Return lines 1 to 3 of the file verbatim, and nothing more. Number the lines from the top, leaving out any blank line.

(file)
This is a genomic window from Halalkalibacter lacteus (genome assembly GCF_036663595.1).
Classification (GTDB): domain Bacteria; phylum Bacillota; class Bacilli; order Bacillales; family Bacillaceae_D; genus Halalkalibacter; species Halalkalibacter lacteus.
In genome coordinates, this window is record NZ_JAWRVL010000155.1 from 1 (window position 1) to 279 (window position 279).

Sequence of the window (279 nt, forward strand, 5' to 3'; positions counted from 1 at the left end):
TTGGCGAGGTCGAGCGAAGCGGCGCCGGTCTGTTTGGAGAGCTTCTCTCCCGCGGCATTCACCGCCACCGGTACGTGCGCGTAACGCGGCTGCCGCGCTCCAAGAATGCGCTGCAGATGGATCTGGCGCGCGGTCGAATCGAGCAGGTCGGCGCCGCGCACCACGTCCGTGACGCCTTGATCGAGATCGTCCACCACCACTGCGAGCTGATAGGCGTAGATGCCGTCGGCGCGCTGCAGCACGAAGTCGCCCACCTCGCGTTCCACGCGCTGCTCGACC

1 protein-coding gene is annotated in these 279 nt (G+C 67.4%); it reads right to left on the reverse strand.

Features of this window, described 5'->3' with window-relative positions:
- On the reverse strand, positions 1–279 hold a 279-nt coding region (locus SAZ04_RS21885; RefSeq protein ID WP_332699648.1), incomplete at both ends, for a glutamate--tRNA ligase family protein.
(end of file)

This is a genomic window from Halalkalibacter lacteus (genome assembly GCF_036663595.1).
Classification (GTDB): domain Bacteria; phylum Bacillota; class Bacilli; order Bacillales; family Bacillaceae_D; genus Halalkalibacter; species Halalkalibacter lacteus.
In genome coordinates, this window is record NZ_JAWRVL010000155.1 from 1 (window position 1) to 279 (window position 279).